New developments in the IRS Coinbase summons.
In mid-November of this year, the IRS sought access to Coinbase’s user records as part of an investigation into alleged tax violations connected to digital currency. It filed a petition in the District Court for the Northern District of California asking for permission to serve a summons to Coinbase. On Nov. 30, the IRS got its wish. Judge Jacqueline Scott Corley sided in favor of the IRS request.
In San Francisco, on Tuesday (Dec. 13), a Coinbase customer filed a motion in federal court seeking to block the IRS from accessing personal, transactional and security data from Coinbase users active on the bitcoin trading and storage platform between Dec. 31, 2013, and Dec. 31, 2015.
The motion was filed on behalf of Los Angeles attorney and Coinbase user Jeffrey K. Berns, who estimated that over a million Americans would be subject to the IRS summons. Berns was quoted as saying: “There is no legitimate reason to seek these records. Individuals with no taxable events shouldn’t be subject to a complete investigation because the IRS doesn’t understand a developing technology.”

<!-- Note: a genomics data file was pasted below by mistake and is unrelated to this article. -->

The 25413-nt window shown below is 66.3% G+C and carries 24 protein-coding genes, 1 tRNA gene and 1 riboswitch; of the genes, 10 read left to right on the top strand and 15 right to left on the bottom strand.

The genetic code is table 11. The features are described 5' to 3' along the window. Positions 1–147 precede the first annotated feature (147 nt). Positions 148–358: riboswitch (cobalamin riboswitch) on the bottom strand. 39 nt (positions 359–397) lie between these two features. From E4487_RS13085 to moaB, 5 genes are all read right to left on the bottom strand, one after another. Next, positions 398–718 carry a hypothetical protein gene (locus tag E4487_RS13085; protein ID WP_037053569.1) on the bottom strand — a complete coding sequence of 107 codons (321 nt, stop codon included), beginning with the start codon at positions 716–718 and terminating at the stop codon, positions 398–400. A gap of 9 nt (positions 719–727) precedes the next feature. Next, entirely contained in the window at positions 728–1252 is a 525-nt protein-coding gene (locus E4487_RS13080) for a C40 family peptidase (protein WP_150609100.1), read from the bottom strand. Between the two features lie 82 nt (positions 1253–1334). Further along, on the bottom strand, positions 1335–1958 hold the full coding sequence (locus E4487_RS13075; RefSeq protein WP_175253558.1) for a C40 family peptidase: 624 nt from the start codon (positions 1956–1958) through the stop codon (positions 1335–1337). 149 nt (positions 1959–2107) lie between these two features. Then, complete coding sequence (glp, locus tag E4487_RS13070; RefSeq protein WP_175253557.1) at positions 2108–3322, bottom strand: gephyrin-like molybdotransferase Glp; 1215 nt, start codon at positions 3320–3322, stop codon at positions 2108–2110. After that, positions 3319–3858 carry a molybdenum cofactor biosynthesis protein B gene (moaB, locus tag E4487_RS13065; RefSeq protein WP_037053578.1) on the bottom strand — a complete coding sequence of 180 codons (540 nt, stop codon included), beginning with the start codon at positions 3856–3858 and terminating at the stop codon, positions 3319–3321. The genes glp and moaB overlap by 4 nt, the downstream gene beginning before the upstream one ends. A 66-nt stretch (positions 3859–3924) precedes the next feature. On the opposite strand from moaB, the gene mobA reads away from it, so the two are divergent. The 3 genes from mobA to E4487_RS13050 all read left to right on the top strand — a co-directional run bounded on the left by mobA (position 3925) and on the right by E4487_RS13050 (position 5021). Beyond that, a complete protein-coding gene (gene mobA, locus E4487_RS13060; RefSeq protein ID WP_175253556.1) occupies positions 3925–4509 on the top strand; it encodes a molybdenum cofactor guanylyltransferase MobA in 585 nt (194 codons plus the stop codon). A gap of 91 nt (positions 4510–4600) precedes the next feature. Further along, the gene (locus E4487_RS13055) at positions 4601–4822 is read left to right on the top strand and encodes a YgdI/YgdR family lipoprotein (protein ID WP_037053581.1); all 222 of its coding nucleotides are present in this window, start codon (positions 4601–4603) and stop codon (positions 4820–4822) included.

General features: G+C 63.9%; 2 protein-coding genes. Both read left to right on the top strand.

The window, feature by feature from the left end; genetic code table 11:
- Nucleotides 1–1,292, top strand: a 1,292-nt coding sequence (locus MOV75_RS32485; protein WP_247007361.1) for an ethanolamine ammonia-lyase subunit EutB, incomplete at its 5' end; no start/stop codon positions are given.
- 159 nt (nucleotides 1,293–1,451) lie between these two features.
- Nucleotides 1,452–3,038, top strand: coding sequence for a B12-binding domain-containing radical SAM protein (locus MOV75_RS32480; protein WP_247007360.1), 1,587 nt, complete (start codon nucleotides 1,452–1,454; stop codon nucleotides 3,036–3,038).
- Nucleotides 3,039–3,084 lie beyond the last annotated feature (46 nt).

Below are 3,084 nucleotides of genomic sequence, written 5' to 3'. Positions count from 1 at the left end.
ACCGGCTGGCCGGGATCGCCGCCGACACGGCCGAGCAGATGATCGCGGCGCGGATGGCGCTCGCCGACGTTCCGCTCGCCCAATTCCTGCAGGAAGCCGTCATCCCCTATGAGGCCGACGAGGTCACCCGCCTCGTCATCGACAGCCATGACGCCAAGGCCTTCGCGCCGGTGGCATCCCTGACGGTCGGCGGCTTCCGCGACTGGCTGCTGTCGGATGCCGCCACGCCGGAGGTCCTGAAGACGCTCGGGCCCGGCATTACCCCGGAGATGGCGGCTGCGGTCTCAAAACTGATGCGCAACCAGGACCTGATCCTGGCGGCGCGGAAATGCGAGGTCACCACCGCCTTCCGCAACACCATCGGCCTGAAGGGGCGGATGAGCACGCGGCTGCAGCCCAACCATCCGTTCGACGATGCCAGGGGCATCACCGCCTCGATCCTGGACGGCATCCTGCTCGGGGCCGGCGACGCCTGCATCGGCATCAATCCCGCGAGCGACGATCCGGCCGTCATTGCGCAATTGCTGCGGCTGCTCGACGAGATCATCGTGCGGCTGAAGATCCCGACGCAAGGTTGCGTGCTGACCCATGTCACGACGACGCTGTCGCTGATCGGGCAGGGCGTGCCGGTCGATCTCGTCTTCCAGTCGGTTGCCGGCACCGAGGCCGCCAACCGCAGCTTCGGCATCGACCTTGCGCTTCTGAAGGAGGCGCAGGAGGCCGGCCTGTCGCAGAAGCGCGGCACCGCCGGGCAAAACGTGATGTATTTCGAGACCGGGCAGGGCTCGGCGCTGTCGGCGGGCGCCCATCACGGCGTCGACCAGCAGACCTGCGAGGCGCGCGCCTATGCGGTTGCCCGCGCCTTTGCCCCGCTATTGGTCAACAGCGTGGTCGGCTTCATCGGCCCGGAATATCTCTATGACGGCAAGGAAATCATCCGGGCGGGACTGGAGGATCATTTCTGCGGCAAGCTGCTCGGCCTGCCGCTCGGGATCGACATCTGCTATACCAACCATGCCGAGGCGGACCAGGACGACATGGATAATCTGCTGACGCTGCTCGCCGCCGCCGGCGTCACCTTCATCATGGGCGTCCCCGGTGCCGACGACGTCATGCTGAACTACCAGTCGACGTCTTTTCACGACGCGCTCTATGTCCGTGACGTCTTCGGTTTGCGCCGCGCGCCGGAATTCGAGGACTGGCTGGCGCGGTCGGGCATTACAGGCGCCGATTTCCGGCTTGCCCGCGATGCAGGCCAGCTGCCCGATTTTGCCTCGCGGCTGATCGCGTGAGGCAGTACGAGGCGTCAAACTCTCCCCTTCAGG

Berns’ motion alleges handing over Coinbase data to the IRS would risk exposing the data to hackers given that the IRS was hacked between 2014 and mid-2015. The motion is currently scheduled to be heard on Jan. 19, 2017. Berns has also requested that the court schedule an evidentiary hearing and allow Berns to obtain documents and a deposition from the IRS.
Coinbase previously stated it would oppose government efforts to obtain customer information. The company is the largest virtual currency exchange in the U.S. It is licensed in 34 states, the District of Columbia and Puerto Rico and operates in 32 countries.